- Diet: accounts for approximately 12% of cases. Risk factors include excessive alcohol intakeespecially binge drinking, fructose-based drinks and seafood
- Medical Conditions: Kidney disease and/or metabolism problems
- Drug Treatments: mostcommonly diuretics used to treat high blood pressure,heart failure and oedema
- Trauma: gout knee may develop after an injury or surgery
Gout knee can develop any time after puberty, although in women, ittends to be after the menopause. This is thought to be due to the positiveeffect of oestrogen until then.
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Other Symptoms Of Acute Gout Or A Gout Attack
- Sudden crushing or throbbing pain in one or a few joints that may last for a few days
- Sometimes an acute gouty arthritis attack has a sudden onset at nighttime. The big toe joint pain may be so severe that even the weight of bedsheets causes discomfort.
- Joints that appear swollen and inflamed, with reddish-purple skin that may feel warm
Pseudogout Symptoms & Signs
Pseudogout is a type of arthritis . Pseudogout has this name because its cause and symptoms resemble those of true gout, but gout is related to the presence or urate crystals. Pseudogout is related to aging and is linked to degenerative arthritis.
Signs and symptoms of pseudogout can include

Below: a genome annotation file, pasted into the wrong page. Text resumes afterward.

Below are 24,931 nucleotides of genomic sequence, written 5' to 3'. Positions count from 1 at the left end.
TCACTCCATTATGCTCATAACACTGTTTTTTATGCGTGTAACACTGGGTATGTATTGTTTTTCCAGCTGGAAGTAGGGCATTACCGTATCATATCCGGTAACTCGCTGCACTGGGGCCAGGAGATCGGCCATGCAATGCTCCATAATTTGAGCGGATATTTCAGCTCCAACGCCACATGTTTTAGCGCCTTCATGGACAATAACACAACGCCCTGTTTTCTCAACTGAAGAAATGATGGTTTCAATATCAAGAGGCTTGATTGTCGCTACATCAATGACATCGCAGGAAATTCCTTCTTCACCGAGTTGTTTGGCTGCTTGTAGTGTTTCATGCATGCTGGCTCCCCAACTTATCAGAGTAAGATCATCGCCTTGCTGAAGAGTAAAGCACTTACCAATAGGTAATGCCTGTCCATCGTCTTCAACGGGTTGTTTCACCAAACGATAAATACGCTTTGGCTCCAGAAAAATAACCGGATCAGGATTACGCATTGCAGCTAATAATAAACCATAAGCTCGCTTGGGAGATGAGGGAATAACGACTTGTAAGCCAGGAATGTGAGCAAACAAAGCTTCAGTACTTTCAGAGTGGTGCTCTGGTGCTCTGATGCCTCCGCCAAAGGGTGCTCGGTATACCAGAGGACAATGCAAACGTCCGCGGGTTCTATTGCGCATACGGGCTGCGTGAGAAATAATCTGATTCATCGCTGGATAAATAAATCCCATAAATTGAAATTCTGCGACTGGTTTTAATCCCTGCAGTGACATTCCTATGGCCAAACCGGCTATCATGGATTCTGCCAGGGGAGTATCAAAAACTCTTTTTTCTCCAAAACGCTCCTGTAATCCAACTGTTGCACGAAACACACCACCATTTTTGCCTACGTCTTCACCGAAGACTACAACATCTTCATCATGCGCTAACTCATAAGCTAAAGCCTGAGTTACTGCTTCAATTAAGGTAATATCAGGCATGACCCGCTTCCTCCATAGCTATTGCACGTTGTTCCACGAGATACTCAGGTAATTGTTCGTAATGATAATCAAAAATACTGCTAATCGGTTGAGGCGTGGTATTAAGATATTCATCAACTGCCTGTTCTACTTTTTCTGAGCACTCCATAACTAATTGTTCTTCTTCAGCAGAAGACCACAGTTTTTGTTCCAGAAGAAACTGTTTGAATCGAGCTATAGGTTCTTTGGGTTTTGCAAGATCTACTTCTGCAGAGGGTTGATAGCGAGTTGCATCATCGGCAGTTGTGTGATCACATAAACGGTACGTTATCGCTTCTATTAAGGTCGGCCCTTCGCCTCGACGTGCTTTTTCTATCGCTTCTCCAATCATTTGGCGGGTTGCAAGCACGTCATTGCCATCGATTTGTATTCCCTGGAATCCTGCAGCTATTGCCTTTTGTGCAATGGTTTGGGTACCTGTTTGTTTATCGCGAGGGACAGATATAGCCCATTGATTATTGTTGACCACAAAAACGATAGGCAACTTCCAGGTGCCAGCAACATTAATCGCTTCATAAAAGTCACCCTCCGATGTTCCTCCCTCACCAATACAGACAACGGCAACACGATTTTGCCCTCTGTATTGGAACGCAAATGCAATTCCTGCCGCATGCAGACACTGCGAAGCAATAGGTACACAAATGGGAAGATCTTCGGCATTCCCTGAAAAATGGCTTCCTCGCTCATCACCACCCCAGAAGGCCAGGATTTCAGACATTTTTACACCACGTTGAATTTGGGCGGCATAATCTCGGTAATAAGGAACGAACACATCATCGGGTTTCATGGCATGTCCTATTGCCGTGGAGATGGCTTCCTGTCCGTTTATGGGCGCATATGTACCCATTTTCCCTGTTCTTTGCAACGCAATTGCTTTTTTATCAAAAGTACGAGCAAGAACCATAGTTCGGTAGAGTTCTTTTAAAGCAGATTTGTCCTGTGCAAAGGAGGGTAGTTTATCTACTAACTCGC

- sudden, intense joint pain,
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Who Is Affected By Gout
Gout can affect anyone. It usually occurs earlier in men than women. It generally occurs after menopause in women. Men can be three times more likely than women to get it because they have higher levels of uric acid most of their lives. Women reach these uric acid levels after menopause.
People are more likely to get gout if they have:
You are also more likely to develop gout if you:
- Consume a diet high in animal proteins.
- Consume a significant amount of alcohol.
- Are on water pills .
What Is The Prognosis Of Pseudogout
The outlook of pseudogout is generally very good. Aggressive treatment of the inflammation can lead to complete resolution of the inflammation, pain, tenderness, and loss of joint function. While this can last for weeks, the inflammation of resolves within days with proper treatment.